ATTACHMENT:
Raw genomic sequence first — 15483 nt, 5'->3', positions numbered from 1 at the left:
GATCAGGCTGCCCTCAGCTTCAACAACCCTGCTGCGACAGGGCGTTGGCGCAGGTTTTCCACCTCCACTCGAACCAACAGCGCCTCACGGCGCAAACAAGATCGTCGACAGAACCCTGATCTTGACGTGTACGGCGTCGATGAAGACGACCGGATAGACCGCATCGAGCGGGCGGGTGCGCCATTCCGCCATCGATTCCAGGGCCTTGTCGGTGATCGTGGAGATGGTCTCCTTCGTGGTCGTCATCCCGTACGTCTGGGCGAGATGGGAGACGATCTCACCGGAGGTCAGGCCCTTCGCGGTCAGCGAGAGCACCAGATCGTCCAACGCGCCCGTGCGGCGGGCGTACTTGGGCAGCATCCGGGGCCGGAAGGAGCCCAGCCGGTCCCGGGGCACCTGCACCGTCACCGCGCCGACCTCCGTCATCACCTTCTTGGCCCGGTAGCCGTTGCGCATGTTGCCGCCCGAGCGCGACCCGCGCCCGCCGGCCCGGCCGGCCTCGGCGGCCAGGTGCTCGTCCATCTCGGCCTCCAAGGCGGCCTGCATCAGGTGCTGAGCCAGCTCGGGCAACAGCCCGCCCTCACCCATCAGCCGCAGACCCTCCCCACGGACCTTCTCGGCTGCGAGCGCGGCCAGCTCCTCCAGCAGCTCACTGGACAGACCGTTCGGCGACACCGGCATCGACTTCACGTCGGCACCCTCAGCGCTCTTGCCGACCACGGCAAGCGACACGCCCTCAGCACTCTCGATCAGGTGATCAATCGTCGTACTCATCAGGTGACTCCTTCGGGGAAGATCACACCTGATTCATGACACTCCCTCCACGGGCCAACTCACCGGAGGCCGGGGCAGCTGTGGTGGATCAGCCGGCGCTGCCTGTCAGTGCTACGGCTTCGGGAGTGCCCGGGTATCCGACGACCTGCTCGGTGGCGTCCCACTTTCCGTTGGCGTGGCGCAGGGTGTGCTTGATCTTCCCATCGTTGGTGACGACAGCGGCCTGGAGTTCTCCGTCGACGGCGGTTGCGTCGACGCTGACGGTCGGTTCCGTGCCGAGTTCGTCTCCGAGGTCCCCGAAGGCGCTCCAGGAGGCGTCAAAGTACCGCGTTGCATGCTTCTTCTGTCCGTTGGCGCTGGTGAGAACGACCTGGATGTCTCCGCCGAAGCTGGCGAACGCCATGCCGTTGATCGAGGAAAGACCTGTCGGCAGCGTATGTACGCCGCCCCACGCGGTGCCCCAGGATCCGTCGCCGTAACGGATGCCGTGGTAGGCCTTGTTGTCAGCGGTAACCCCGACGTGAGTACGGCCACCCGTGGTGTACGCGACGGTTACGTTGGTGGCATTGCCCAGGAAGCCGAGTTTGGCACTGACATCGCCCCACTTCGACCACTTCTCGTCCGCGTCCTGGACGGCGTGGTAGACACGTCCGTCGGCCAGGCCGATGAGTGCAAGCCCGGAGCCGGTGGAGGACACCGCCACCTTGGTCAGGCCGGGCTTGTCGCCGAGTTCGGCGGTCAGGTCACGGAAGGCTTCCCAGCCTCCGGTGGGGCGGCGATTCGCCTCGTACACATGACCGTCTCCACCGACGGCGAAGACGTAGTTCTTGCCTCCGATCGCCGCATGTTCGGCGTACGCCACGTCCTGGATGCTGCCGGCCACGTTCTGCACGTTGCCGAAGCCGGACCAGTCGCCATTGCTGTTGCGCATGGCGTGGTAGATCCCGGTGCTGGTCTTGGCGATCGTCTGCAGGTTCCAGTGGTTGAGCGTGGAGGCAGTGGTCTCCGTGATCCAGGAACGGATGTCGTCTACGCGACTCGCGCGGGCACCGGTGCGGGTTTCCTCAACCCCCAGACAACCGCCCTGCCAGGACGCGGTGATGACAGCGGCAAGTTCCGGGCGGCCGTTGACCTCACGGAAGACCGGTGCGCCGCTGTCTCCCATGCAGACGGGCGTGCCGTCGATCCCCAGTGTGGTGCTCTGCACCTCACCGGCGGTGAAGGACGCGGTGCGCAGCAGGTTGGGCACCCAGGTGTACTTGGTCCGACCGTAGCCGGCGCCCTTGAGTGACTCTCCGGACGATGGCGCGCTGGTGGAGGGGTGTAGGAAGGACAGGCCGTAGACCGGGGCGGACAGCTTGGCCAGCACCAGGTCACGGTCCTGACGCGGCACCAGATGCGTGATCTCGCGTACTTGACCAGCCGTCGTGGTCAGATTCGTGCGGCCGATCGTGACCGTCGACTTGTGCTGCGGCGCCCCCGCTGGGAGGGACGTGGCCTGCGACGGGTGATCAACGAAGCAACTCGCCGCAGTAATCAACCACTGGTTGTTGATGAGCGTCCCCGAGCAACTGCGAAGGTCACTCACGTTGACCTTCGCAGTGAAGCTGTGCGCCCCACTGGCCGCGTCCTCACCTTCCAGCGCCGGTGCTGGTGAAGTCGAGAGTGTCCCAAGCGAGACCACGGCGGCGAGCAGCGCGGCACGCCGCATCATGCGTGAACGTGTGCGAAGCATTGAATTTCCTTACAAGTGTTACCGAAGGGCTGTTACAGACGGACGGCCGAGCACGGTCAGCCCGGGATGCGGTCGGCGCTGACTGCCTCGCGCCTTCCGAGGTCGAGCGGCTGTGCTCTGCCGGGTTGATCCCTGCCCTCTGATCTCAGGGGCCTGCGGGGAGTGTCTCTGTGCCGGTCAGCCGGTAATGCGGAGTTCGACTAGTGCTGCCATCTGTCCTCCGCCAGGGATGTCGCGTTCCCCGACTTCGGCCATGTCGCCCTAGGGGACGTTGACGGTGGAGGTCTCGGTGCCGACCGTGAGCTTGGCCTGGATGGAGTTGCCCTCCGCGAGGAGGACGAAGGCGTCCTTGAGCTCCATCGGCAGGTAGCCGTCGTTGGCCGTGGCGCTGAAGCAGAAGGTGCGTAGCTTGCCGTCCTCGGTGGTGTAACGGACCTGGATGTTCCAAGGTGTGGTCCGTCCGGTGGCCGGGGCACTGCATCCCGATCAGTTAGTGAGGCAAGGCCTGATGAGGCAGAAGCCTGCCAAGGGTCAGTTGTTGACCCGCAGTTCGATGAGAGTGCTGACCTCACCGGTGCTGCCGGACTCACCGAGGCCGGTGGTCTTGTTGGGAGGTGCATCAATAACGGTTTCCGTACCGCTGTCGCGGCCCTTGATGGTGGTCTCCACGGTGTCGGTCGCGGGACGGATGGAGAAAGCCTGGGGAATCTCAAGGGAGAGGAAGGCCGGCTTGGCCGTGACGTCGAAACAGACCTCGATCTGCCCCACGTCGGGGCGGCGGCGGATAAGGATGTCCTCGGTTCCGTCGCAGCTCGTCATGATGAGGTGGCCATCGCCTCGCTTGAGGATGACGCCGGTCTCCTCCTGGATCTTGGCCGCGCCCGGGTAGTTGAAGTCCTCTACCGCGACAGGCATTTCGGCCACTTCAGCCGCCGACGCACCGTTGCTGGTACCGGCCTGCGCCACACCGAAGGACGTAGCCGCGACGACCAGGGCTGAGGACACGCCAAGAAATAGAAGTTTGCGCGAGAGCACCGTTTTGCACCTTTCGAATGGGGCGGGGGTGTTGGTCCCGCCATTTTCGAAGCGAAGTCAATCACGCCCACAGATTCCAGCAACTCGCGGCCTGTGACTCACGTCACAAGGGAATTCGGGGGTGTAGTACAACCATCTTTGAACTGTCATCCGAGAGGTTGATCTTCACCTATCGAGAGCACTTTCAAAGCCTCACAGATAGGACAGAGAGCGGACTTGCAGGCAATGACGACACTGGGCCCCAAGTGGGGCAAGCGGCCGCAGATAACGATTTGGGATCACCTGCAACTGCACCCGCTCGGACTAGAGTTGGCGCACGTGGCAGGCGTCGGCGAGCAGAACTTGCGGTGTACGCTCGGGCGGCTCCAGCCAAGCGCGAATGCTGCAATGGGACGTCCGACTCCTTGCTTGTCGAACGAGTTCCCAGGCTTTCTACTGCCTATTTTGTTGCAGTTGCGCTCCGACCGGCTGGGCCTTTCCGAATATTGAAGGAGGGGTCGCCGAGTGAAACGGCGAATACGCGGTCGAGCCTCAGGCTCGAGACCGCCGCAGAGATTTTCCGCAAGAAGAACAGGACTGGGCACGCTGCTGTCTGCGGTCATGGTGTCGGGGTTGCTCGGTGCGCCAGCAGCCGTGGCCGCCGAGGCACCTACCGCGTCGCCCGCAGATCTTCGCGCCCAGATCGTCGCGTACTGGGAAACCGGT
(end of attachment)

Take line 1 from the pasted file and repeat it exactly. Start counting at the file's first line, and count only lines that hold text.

Raw genomic sequence first — 15483 nt, 5'->3', positions numbered from 1 at the left: